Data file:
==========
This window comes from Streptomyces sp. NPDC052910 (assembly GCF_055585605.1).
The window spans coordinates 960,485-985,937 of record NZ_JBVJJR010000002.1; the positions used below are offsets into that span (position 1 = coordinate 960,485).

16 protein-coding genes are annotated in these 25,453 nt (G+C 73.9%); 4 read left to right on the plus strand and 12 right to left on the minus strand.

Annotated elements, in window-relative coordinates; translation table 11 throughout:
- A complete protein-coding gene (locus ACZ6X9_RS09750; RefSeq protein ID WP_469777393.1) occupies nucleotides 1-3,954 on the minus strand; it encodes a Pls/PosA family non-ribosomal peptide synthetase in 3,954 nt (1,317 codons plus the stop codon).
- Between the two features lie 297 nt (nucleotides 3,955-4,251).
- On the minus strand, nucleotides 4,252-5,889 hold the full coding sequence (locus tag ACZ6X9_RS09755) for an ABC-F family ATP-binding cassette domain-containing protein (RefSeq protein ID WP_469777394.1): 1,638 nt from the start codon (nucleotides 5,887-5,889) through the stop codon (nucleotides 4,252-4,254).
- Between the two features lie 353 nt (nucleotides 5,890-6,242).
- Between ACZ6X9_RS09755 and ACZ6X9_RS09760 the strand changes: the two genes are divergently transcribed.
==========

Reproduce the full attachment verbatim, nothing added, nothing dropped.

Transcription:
This window comes from Streptomyces sp. NPDC052910 (assembly GCF_055585605.1).
The window spans coordinates 960,485-985,937 of record NZ_JBVJJR010000002.1; the positions used below are offsets into that span (position 1 = coordinate 960,485).

16 protein-coding genes are annotated in these 25,453 nt (G+C 73.9%); 4 read left to right on the plus strand and 12 right to left on the minus strand.

Annotated elements, in window-relative coordinates; translation table 11 throughout:
- A complete protein-coding gene (locus ACZ6X9_RS09750; RefSeq protein ID WP_469777393.1) occupies nucleotides 1-3,954 on the minus strand; it encodes a Pls/PosA family non-ribosomal peptide synthetase in 3,954 nt (1,317 codons plus the stop codon).
- Between the two features lie 297 nt (nucleotides 3,955-4,251).
- On the minus strand, nucleotides 4,252-5,889 hold the full coding sequence (locus tag ACZ6X9_RS09755) for an ABC-F family ATP-binding cassette domain-containing protein (RefSeq protein ID WP_469777394.1): 1,638 nt from the start codon (nucleotides 5,887-5,889) through the stop codon (nucleotides 4,252-4,254).
- Between the two features lie 353 nt (nucleotides 5,890-6,242).
- Between ACZ6X9_RS09755 and ACZ6X9_RS09760 the strand changes: the two genes are divergently transcribed.